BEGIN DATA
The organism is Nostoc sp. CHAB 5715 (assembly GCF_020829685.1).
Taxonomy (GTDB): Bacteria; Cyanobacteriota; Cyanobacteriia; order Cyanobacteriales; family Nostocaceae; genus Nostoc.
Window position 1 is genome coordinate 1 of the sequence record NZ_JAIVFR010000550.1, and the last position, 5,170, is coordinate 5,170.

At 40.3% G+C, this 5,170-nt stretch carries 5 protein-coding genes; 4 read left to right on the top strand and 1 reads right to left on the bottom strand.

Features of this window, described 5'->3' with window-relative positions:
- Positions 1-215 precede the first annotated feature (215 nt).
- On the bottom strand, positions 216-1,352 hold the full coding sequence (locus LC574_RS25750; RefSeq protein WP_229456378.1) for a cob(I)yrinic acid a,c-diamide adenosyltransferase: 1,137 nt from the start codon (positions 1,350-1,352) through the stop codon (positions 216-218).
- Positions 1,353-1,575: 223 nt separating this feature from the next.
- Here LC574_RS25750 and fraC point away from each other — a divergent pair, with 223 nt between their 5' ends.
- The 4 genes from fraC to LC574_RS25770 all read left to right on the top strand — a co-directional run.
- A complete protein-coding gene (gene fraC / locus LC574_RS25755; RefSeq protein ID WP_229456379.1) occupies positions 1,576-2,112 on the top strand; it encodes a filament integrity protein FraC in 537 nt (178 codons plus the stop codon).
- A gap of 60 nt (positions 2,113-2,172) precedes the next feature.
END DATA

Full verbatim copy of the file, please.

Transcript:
The organism is Nostoc sp. CHAB 5715 (assembly GCF_020829685.1).
Taxonomy (GTDB): Bacteria; Cyanobacteriota; Cyanobacteriia; order Cyanobacteriales; family Nostocaceae; genus Nostoc.
Window position 1 is genome coordinate 1 of the sequence record NZ_JAIVFR010000550.1, and the last position, 5,170, is coordinate 5,170.

At 40.3% G+C, this 5,170-nt stretch carries 5 protein-coding genes; 4 read left to right on the top strand and 1 reads right to left on the bottom strand.

Features of this window, described 5'->3' with window-relative positions:
- Positions 1-215 precede the first annotated feature (215 nt).
- On the bottom strand, positions 216-1,352 hold the full coding sequence (locus LC574_RS25750; RefSeq protein WP_229456378.1) for a cob(I)yrinic acid a,c-diamide adenosyltransferase: 1,137 nt from the start codon (positions 1,350-1,352) through the stop codon (positions 216-218).
- Positions 1,353-1,575: 223 nt separating this feature from the next.
- Here LC574_RS25750 and fraC point away from each other — a divergent pair, with 223 nt between their 5' ends.
- The 4 genes from fraC to LC574_RS25770 all read left to right on the top strand — a co-directional run.
- A complete protein-coding gene (gene fraC / locus LC574_RS25755; RefSeq protein ID WP_229456379.1) occupies positions 1,576-2,112 on the top strand; it encodes a filament integrity protein FraC in 537 nt (178 codons plus the stop codon).
- A gap of 60 nt (positions 2,113-2,172) precedes the next feature.